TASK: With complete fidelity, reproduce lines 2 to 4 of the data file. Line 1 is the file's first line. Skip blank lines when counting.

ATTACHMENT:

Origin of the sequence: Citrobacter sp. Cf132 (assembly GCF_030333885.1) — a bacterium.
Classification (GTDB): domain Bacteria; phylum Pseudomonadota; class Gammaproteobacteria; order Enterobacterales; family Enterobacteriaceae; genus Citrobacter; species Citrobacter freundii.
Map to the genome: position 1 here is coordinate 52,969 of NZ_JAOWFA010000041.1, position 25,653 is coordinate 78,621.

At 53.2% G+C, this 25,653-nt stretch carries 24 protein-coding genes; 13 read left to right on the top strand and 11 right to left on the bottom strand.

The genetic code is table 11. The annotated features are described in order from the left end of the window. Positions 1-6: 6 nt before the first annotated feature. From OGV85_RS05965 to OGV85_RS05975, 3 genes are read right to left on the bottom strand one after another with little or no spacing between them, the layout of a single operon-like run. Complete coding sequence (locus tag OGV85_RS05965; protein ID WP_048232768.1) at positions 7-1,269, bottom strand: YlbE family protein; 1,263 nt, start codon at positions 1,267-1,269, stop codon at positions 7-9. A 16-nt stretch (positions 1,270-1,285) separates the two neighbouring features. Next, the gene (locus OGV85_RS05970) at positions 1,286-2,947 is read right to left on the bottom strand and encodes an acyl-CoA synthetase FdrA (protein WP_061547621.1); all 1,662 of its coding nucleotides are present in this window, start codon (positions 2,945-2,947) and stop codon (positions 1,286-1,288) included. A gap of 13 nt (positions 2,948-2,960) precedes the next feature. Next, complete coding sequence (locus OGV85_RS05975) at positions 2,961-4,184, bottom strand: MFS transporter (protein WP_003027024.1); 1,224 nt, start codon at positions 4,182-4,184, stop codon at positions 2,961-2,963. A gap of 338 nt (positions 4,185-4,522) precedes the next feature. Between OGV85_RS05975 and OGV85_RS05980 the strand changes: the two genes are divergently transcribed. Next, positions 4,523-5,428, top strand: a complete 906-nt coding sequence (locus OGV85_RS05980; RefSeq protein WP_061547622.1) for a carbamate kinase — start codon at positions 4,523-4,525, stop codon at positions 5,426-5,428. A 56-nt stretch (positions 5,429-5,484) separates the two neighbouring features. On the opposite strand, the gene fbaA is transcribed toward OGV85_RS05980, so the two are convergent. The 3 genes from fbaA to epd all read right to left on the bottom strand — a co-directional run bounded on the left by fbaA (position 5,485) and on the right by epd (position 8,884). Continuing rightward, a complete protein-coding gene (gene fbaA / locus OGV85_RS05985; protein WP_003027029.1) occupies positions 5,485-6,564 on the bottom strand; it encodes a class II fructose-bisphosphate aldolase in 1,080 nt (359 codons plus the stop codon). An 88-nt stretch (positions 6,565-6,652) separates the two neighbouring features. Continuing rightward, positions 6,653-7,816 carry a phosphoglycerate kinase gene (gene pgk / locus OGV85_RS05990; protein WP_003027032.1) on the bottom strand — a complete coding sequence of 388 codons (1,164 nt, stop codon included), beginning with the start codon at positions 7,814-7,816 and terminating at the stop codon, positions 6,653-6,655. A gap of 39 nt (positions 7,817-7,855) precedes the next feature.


Classification (GTDB): domain Bacteria; phylum Pseudomonadota; class Gammaproteobacteria; order Enterobacterales; family Enterobacteriaceae; genus Citrobacter; species Citrobacter freundii.
Map to the genome: position 1 here is coordinate 52,969 of NZ_JAOWFA010000041.1, position 25,653 is coordinate 78,621.

At 53.2% G+C, this 25,653-nt stretch carries 24 protein-coding genes; 13 read left to right on the top strand and 11 right to left on the bottom strand.